A Memory of Water Scarcity; From the Tibetan Plateau to the Pink River
Kha Kyi Gyel is a young leader working with Weaving Bonds Across Borders (WBAB), a global network working predominantly with young women across Asia including women from ethnic minorities from conflict affected areas.
She recently participated in a five-day summer school course organised by the Regional Centre for Social Sciences and Sustainable Development (RCSD) of Chiang Mai University, an initiative supported by Oxfam’s Inclusion Project and funded by the Australian Department of Foreign Affairs and Trade.
During my visit to WBAB in end of January 2019, I got a chance to speak to Kha and learn about her experience of the RCSD course.
Kha spoke of her childhood days; as a young girl, she watched her community in the northwest of Tibetan region in China struggle dealing with water scarcity, which led to many people abandoning their farms and look for other livelihoods. Many even migrated to other places to earn money leaving women alone in the villages.
“Earlier I thought the main issue was land and ownership of land for women but after joining WBAB and also participating in summer school, I understand that land and water are very much interconnected and access to water resources is also a major issue for women,” she said.
Kha said RCSD and Inclusion Project helped her realise the importance of confronting gender issues in water governance.
Kha told me she moved from the Tibetan plateau to Chiang Mai, Thailand. After completing her graduation, Kha worked with an NGO that focused on women’s empowerment in Tibetan region in China, which encouraged her to study and won a seven-month scholarship with EarthRights International (ERI), before receiving a Masters in International Development from Chiang Mai University. Now, Kha is pursuing her PhD in Gender and Women Studies and working with Weaving Bonds Across Borders (WBAB).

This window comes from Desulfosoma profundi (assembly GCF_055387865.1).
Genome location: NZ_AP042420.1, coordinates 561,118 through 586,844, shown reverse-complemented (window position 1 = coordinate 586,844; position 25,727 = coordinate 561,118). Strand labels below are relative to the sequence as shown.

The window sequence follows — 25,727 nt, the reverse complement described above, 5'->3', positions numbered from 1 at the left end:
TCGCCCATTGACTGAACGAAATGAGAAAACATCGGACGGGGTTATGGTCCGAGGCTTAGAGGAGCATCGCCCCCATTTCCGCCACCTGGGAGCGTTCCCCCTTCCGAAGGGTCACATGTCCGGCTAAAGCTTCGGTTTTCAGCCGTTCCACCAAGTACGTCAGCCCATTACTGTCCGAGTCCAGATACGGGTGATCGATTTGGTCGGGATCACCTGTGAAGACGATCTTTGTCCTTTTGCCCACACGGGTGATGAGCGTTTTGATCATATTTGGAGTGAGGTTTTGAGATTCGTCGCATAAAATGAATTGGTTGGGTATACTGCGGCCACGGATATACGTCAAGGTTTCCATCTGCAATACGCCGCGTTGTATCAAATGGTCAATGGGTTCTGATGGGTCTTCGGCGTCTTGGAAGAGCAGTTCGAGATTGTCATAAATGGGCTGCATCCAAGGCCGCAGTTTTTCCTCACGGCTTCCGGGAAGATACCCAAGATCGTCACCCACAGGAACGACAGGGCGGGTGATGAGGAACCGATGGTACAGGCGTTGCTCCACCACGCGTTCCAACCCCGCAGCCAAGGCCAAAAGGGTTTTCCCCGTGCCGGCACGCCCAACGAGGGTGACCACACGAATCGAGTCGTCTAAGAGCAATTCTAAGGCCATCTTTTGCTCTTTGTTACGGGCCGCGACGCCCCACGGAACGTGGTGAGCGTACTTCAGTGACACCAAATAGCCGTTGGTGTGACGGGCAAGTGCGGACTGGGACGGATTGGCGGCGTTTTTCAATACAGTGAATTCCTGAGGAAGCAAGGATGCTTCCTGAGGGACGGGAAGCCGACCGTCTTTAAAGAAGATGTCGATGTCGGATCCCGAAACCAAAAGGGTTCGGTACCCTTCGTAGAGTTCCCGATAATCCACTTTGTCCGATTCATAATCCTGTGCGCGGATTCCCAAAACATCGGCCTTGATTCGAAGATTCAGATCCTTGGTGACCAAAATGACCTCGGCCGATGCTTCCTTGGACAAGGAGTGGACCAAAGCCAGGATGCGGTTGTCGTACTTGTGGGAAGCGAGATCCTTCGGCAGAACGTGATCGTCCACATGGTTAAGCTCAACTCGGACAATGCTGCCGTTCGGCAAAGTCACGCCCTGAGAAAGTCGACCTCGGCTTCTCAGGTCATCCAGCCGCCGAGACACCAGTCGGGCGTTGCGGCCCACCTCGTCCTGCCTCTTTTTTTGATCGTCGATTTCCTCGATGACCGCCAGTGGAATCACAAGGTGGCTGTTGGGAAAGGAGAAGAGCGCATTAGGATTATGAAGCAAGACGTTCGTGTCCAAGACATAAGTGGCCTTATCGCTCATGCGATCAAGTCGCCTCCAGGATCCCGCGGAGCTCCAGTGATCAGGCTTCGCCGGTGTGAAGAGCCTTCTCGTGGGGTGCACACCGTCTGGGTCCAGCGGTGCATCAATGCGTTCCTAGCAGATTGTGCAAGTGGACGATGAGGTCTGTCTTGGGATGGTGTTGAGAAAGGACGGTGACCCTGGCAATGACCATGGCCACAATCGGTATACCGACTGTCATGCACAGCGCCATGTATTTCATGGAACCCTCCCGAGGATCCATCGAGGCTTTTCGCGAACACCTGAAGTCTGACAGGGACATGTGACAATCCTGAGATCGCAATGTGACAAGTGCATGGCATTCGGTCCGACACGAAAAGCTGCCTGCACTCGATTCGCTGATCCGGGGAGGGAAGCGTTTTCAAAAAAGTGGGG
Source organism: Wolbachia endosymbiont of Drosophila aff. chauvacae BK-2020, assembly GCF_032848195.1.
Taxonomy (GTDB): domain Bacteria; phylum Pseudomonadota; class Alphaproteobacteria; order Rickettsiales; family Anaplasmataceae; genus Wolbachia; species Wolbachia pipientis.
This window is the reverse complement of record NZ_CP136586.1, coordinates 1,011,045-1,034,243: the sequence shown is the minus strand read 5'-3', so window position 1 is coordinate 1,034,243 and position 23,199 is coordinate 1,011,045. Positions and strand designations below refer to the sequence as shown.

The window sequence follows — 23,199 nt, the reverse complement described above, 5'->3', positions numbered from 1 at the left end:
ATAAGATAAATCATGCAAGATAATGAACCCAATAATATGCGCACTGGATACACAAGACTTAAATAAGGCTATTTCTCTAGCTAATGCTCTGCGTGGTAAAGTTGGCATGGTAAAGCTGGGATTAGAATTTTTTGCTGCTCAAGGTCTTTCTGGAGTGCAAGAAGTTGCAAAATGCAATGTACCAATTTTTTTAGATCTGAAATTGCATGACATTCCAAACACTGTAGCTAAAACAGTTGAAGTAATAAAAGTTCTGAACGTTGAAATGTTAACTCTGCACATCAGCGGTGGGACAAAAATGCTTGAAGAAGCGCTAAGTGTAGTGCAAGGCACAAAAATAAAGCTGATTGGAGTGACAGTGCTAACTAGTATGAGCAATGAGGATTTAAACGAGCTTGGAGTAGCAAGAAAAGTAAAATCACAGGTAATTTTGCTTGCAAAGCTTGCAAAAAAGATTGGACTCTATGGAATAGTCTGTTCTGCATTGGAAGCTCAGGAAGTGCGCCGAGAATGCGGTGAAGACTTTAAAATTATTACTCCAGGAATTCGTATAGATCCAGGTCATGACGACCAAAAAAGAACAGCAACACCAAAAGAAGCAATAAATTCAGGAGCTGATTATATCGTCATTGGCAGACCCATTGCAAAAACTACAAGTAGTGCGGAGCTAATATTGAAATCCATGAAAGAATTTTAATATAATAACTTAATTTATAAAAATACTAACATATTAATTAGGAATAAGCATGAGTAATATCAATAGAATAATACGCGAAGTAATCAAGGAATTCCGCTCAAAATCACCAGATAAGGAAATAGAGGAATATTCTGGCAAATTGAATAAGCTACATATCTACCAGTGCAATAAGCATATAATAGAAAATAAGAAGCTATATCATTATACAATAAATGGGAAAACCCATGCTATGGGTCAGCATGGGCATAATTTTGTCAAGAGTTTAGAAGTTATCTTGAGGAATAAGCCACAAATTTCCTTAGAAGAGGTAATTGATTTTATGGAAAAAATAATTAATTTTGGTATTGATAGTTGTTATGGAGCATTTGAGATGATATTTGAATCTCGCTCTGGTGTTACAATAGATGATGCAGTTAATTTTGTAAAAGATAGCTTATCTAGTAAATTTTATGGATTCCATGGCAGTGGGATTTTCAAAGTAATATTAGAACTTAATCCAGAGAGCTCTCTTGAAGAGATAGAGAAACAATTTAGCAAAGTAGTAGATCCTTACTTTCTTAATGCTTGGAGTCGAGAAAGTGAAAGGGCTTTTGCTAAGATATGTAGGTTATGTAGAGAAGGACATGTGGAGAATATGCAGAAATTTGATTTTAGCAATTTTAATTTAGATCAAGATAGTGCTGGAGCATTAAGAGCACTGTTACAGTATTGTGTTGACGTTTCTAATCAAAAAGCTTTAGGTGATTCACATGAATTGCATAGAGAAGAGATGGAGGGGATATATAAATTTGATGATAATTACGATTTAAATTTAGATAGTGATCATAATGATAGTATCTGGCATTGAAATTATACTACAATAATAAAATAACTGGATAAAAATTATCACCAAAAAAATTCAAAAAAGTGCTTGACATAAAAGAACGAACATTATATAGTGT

The RCSD summer school course brought academics, government representatives and civil society members together to critically analyse water governance issues such as water scarcity, hydropower development and impacts on fisheries, and who was most affected by them.
Lead by Dr. Philip Hirsch, Emeritus Professor of Geography, School of Geosciences, The University of Sydney and a water expert based at RCSD, Chiang Mai University, the course was very comprehensive, according to Kha, and provided both theoretical and field learning experiences, highlighting how women are the most affected by water governance issues.
Participants were given chance to interact with downstream communities in Thailand, who were dependent on the river, but were facing water scarcity issues due to upstream development.
Kha said the course provided opportunities to critically analyse water governance policies and research so participants could have a greater understanding about the different perspectives around these issues. The extensive stakeholder mapping and the analysis of literature helped participants understand the effects upstream development projects can have on downstream communities and their livelihoods.
Kha noted how, despite the extensive researches such as the most recent Council study by Mekong River Commission, governments are still failing to implement these findings into meaningful policies and practices, particularly regarding gender impacts.
“Ï felt the issues of women, where WBAB is working in Shan state of Myanmar are still not taken into account in the national policies especially for single women,” she said,
“The harassment and discrimination that single women face is much more intensive. Getting their legal rights including their right to ownership of land has been a challenge.”
WBAB with support from Oxfam is working to address water governance issues, participating in capacity building training and learning exchanges. Kha said she is thankful to RCSD, Chiang Mai University and Oxfam for supporting groups like WBAB, for providing opportunities to learn, promote the issue of women and encourage critical thinking among all the relevant stakeholders.
“The participation in the summer school inspired me to include a chapter on water governance in the research that I am currently working on,” she said.
 ERI school program aims at building capacity of civil society leaders in Mekong region with the knowledge and skills to defend and promote earth rights in their communities. The curriculum includes transboundary issues that affect the entire region, including Cambodia, China, Laos, Thailand and Vietnam, with a special emphasis on hydropower dams on the Mekong River. https://earthrights.org/how-we-work/training/earthrights-school/
 The RCSD Summer School was supported by Oxfam as part of the DFAT Australia, funded Inclusion project